3446. Robert Southey to Henry Herbert Southey, 25 February 1820*
Keswick. 25 Feby. 1820
My dear Harry
Some time ago my Aunt Mary wrote to tell me she had been prevented from <by> a fall from going to Wellington to get the registers, – & that she thought it was not worth while to look after them, she being perfectly certain that I am the old Cannons heir at law.  Upon this I immediately did what I should have done as soon as I knew where the registers were – if my Aunt when she gave me that information – had not declared her intention of going herself in quest of them. I wrote to the officiating minister of the parish,  – & Rickman franked the letter. This must be between two & three weeks ago, & he has not had the civility yet to answer my letter reply
I have had a letter from Edward, with a certificate of his illness – & a statement of his xx necessities, – which made him eight pounds in debt. I sent him ten, – which I could very ill afford to do, being at this time a long way before the constable.  To do justice to this poor unhappy brother he has <always> been xxxx moderate in his demands on me, seldom asking for more than two or three pounds, & that at long intervals. The person who attends him says he has a pulmonary complaint, but he does not write as if he supposed himself to be in any danger
Tom expects another child in April.  He now begins to feel his situation, & not x unfrequently frets me as well as himself with asking what he can do, or what can be done for him. This however does not prevent him from growing fat. The prospects of that family are among my most uncomfortable thoughts & forebodings. My chance at law is far too uncertain to be taken into xxx any calculation for the future, – except that it may involve me in expence. And if I were dead, or disabled what would become of them! Or if as my own expences increases, the means of keeping pace with them should fail, a very possible chance to one whose means are of so precarious a character. I am no longer young. I have nothing to gain in reputation, – & had I other means of subsistence, in point of prudence, the less I am henceforth to write, the better. My inclination would make me confine myself x wholly to my historical works, – from which little or no emolument is to be expected.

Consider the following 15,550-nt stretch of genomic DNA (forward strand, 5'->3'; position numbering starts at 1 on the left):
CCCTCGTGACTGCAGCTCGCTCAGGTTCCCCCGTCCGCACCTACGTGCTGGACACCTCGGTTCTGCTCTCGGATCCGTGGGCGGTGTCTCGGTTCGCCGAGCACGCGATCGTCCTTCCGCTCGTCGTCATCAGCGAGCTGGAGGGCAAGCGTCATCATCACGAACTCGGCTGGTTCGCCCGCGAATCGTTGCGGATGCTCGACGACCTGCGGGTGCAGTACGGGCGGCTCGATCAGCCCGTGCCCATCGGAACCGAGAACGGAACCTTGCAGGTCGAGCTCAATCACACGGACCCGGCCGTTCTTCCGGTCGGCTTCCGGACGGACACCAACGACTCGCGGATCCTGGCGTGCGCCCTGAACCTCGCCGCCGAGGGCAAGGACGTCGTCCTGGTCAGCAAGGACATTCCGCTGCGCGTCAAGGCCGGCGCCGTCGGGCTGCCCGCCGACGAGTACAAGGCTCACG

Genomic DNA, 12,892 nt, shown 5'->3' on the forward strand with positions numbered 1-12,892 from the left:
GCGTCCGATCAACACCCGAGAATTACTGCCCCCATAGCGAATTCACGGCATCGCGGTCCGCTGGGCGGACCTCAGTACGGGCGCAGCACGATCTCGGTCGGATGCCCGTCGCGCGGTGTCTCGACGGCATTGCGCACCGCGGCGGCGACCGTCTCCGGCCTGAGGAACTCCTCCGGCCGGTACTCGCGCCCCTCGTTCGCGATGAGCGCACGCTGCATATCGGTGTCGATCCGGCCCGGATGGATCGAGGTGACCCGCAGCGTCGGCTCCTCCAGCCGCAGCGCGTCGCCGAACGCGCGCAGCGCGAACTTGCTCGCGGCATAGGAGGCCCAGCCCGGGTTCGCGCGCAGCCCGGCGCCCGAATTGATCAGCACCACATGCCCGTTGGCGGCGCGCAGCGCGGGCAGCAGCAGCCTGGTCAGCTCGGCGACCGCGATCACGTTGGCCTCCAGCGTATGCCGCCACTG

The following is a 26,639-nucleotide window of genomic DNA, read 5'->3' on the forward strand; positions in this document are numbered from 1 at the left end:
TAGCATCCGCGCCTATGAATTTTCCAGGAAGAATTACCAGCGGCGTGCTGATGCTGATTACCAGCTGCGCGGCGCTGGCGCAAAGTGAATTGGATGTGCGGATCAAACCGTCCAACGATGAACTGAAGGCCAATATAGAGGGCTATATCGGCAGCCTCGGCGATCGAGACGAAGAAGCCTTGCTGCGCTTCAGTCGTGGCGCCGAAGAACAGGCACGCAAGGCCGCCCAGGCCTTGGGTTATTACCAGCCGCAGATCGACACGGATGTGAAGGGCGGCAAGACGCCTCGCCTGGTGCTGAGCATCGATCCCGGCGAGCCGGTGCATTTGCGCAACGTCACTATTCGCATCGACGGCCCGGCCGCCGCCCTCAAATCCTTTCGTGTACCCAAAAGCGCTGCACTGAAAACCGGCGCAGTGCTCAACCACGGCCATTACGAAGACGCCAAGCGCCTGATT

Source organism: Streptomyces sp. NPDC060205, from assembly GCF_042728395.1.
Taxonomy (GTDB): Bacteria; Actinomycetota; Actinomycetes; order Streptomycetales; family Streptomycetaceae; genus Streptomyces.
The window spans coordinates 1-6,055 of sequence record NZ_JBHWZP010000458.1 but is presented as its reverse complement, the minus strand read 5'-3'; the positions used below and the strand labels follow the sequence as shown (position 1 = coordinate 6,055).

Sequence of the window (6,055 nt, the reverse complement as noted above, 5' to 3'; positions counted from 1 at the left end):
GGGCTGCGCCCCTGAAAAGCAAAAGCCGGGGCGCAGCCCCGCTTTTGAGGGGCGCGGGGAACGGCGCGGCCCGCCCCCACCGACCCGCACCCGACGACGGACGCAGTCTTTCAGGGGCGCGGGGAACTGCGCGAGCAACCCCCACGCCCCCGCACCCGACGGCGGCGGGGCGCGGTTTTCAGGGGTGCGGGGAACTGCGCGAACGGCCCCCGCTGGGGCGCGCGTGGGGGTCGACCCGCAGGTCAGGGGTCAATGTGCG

I shall finish Wesley in three or four days.  And perhaps the Carmen Funebre in about a week afterwards.  Elton Hamonds papers are probably by this time under your roof. Tell Gooch that if there are any of his letters among them, I shall of course return them to him unread.
What with carmenizing (væ mihi!)  & with preparing the first vol: of Brazil for the press  (to make up those sets which would otherwise be broken) I must delay my departure another month. Perhaps this may enable me to hit Wynn at the time of his election,  when I should like well to be present at his chairing.
We have had a desperate influenza in the house – which has spared no body except Cuthbert & myself. – I have made surprizing progress in what many persons would call spoiling him. Yesterday was his birthday. Thank God he is strong & promising. But what is an infants life! or what is human life at the best! How does your nursery come on.
My finis  has not troubled me in the slightest degree for the last three months.
God bless you
* Address: To/ Dr
Southey/ Queen Anne Street/ Cavendish Square/ London.
Stamped: KESWICK/ 298
Postmark: E/ 28 FE 28/ 1820
Seal: black wax; arm raising aloft cross of Lorraine
MS: Keswick Museum and Art Gallery, KESMG 1996.5.108. ALS; 4p.
 John Cannon Southey’s (d. 1768) fantastically complex will gave Southey some hope of inheriting property at Fitzhead after the death of his third cousin, and John Cannon Southey’s heir, John Southey Somerville, 15th Lord Somerville (1765–1819; DNB). Aunt Mary had intended to search the parish registers at Wellington, Somerset, to prove that Southey was John Cannon Southey’s heir at law, i.e. the person entitled to inherit his real property if he died intestate. BACK
 Tom Southey had six children: Margaret Hill Southey (b. 1811); Mary Hill Southey (b. 1812); Robert Castle Southey (1813–1828); Herbert Castle Southey (1815–1864); Eleanor Thomasina Southey (1816–1835); Sarah Louise Southey (1818–1850). They were followed by Nelson Castle Southey (1820–1834) on 8 May 1820, and then Sophia Jane Southey (1822–1859) and Thomas Castle Southey (1824–1896). BACK
 Brougham was one of the most important supporters of Queen Caroline (1768–1821; DNB) in her fight against George IV’s decision to divorce her, and was appointed Attorney-General to the Queen on 10 February 1820. BACK
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